Assumption College Participates in Recyclemania
For the third year, Assumption College is taking part in Recyclemania, a competition among 600 colleges and universities in the United States and Canada to see which school can recycle the most cardboard, glass, plastic, aluminum and tin per capita during two months.
Assumption’s Recycling and Sustainability Committee kicked off the campus-wide campaign in February, and it will continue until March 31. Assumption community members deposit their recyclables in the “single stream” blue buckets located throughout campus, and the college submits weekly data regarding the weight of the paper, cardboard, cans and bottles, water use, food waste and general trash.
“We hope to use Recyclemania to increase awareness of the need to involve recycling and environmental stewardship in our everyday lives,” said committee member Katherine Biegner, a senior from Easthampton, Mass. “We also recognize the importance of having fun while learning about recycling, so we’re developing easier access to recycling bins and buckets and launching on-campus competitions to boost participation in Recyclemania.”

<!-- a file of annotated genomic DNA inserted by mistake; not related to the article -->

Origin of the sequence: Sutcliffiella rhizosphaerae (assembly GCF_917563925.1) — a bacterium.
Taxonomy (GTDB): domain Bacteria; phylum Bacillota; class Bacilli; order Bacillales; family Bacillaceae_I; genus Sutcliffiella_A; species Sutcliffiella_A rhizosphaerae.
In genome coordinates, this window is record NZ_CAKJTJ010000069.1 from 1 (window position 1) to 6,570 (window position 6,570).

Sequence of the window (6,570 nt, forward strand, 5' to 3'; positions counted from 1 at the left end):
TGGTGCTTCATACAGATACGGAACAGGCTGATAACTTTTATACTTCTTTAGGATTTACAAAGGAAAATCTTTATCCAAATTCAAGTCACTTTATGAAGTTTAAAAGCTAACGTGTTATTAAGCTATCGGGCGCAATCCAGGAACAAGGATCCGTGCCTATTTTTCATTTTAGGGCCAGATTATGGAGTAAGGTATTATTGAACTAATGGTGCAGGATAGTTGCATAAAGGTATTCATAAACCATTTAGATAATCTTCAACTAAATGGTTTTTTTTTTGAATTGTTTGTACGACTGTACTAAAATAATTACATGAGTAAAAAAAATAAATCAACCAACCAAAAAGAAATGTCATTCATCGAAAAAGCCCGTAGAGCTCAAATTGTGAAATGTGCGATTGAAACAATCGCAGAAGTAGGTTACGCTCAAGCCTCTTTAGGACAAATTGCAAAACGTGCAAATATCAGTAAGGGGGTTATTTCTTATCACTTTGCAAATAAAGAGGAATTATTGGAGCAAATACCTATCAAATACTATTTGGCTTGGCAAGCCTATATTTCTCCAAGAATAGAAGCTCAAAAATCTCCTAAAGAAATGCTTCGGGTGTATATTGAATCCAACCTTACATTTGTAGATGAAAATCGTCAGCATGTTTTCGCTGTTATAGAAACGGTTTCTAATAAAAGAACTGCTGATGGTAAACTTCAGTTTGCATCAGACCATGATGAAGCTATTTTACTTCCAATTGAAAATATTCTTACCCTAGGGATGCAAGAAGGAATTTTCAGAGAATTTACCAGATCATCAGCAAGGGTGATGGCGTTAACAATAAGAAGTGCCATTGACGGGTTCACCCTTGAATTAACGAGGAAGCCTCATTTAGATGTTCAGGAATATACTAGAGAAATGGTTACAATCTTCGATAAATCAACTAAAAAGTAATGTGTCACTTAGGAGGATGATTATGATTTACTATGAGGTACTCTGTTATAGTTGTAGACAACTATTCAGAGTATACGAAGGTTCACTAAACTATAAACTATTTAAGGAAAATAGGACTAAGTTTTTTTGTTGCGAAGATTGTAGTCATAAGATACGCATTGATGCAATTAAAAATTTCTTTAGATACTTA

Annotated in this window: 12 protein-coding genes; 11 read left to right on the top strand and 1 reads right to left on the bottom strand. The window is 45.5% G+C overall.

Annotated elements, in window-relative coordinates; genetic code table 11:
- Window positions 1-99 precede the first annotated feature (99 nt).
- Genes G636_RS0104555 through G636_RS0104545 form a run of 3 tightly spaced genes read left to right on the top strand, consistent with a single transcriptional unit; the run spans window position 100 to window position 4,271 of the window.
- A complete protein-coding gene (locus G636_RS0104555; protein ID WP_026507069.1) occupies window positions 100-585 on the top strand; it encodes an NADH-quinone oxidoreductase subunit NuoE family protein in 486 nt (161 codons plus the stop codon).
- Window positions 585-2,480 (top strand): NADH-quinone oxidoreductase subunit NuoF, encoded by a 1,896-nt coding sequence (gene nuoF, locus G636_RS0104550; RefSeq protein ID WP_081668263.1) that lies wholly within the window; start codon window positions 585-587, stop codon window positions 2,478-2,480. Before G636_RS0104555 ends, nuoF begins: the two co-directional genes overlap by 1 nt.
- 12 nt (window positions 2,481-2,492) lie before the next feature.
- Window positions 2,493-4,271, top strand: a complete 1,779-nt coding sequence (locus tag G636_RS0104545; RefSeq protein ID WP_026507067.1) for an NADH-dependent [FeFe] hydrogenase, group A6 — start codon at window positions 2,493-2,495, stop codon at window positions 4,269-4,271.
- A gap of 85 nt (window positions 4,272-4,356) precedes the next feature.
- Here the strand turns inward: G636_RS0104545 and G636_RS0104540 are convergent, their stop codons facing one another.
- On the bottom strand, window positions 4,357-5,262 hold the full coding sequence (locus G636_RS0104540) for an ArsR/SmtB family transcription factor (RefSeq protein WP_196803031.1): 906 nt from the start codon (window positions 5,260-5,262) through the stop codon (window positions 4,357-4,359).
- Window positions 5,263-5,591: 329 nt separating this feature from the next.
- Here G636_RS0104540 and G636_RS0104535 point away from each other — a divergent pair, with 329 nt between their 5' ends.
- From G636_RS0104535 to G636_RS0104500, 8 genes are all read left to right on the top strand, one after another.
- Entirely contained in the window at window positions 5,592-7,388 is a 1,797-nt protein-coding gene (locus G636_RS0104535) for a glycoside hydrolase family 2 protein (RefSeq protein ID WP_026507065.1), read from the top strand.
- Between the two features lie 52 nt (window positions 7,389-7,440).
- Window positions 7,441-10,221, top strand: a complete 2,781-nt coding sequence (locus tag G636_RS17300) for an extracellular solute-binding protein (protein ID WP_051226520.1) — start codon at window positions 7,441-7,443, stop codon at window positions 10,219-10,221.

Participating in Recyclemania is just one of Assumption’s many proactive efforts to become a more sustainable and environmentally friendly campus. Through annual Earth Day celebrations, making energy-efficient improvements to campus buildings, and being a part of the “U Car Share” car-sharing program, Assumption takes the importance of being “green” seriously. The campus’s first solar roof was recently installed atop the d’Alzon Library. In addition, a cogeneration project at Assumption’s heating plant – which will produce 10 percent of the college’s electricity in a more energy-efficient way – is nearing completion.
“Assumption recognizes the importance of recycling, and we are proud of our students’ efforts to become more sustainable,” said John Langlois, director of auxiliary services at Assumption College. “The college is environmentally focused, and we are working hard to be even more effective ‘eco-stewards.’”